Simultaneously, the American economy was shifting rapidly. Beginning in the 1970s, companies began outsourcing supply chains as U.S. economic growth stagnated and inflation rose. That led the number of manufacturing jobs to plunge. Manufacturing employees went from a post-World War II high of 26% of non-farm employees in 1970 to 13% by 2000.

Shuttered factories combined with decades of relentless conservative attacks on organized labor caused union membership to decline precipitously. Unionization peaked at 25% in 1954 and had fallen to 20.9% by 1980.

The rising roles of religion and race in politics, combined with the decline of unions, created new cross-pressures on white, working-class voters, particularly Christians. Voting Democratic had been an easy choice when politics was all about class identity. But now, the parties were competing along the lines of race, religion, gender, and sexuality as well, just as the greatest tie between the Democratic Party and white working-class people — unions — began to wane.

The result, by the early 2000s, was that 79% of the original white, working-class New Deal counties had peeled away from the coalition. By 2016, only 4% voted reliably Democratic.

The Wisconsin town I visited is among that 4%. The Indiana and Minnesota towns are part of the 96%: the Indiana town began voting for Republican presidential candidates in 1968, and over time the GOP came to dominate all levels of office; the Minnesota town’s residents remained split between Democrats and Republicans for decades, but swung to the right in 2016.

Local characteristics explain their different paths. The Indiana town was distinctly susceptible to the pulls of the racial realignment and politicization of evangelical Christianity: it had a history of segregationist practices that persisted into the 1960s, and by the 1980s its labor movement had all but disappeared. Meanwhile, its local churches — first Catholic and later evangelical — had begun coordinating an anti-abortion movement. Dating back to the 1900s, the Indiana town had had more evangelical churches than the Minnesota or Wisconsin towns, but it only began to matter after the politicization of conservative religion in the 1970s.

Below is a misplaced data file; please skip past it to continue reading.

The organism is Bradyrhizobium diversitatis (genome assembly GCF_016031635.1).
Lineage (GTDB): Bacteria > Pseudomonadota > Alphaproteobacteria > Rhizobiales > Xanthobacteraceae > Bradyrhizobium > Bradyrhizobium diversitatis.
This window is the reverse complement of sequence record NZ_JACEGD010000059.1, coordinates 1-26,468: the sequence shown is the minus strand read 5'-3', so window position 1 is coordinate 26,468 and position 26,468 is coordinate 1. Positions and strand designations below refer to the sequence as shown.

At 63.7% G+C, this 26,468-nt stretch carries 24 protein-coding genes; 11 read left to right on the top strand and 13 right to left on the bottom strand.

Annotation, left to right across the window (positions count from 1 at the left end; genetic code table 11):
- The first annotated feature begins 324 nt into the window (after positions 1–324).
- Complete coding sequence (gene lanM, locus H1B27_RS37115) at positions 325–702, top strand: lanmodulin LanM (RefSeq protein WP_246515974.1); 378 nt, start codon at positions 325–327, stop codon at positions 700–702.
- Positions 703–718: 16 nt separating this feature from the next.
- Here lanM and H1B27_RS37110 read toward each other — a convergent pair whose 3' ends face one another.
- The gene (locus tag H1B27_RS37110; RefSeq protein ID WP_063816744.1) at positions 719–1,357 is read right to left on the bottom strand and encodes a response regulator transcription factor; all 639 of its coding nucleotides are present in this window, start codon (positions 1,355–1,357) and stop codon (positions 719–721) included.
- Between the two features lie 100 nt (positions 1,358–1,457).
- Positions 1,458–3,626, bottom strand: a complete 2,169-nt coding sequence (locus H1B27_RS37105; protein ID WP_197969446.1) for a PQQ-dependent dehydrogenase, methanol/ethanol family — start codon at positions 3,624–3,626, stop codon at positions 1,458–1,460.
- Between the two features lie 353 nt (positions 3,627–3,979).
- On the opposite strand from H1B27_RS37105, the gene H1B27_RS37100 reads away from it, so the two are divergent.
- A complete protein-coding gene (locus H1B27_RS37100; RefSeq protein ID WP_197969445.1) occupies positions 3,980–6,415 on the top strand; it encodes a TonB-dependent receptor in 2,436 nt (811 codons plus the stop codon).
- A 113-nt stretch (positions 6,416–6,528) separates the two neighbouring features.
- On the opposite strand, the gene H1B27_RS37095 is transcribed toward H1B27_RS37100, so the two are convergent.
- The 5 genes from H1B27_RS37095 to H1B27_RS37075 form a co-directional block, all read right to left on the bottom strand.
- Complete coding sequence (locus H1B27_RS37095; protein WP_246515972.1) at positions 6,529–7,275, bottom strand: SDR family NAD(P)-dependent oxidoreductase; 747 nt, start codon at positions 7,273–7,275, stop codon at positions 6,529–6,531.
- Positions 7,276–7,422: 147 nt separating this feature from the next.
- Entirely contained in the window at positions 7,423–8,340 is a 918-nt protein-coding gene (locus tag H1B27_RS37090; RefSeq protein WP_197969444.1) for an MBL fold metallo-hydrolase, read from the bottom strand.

This experience epitomized the story of New Deal counties that moved into the Republican coalition by the end of the 20th century.

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But both the Wisconsin and Minnesota towns resisted this pull into the 2000s. Unlike the Indiana town, both cities lacked evangelical churches and retained organized labor movements through the 1990s: local newspapers recorded 56 strikes in the Wisconsin town between 1940 and 1990, and 11 in the Minnesota town, including two that drew the whole town to a standstill.

By 2016, however, the Minnesota town’s politics had changed. Because it was a company town, the bankruptcy of the city’s largest employer in the 1970s, followed by its ultimate demise in a fire in the late 1990s, decimated the town’s labor movement. The decline of local industry alongside the lack of labor as a bulwark made voters susceptible to a Trumpian message warning of socialism and immigration as existential threats to just this sort of town.

The paths of the Indiana and Minnesota towns help explain why the Wisconsin town’s ongoing support for Democrats is so rare among white, working-class New Deal counties. Even as organized labor began declining across the industrial Heartland, the town’s unions continued to engage in both workplace and political activism, not only striking but also endorsing candidates for local office who ran on labor platforms. Unlike the Minnesota town, the city was never overly dependent on one employer, and several union shops from the 1950s remain in business today. That core of private sector unions, joined later by growing activism in local public sector unions, sustained the city’s labor movement even amid former Wisconsin Governor Scott Walker’s attacks on unions in the 2010s.

The combination created the rare Heartland community that resisted the pull to the right that lured residents of the white working-class towns that were once the bedrock of the New Deal coalition.

And this history also reveals why Democrats face such a daunting task in trying to staunch their bleeding in these sorts of industrial towns. It’s much easier to support the labor movement where it is struggling — as in the Wisconsin and Minnesota towns — than it is to revive a movement that died decades ago — as in the Indiana one.

This sobering reality means that those places with remnants of an organized labor movement are the Democrats’ best chance for bringing some of these Trump counties back into their coalition — which may be crucial to reelecting President Biden and continuing to have success in the years to come.

Stephanie Ternullo is assistant professor of government at Harvard University. She is the author of How the Heartland Went Red: Why Local Forces Matter in an Age of Nationalized Politics.

Made by History takes readers beyond the headlines with articles written and edited by professional historians. Learn more about Made by History at TIME here. Opinions expressed do not necessarily reflect the views of TIME editors.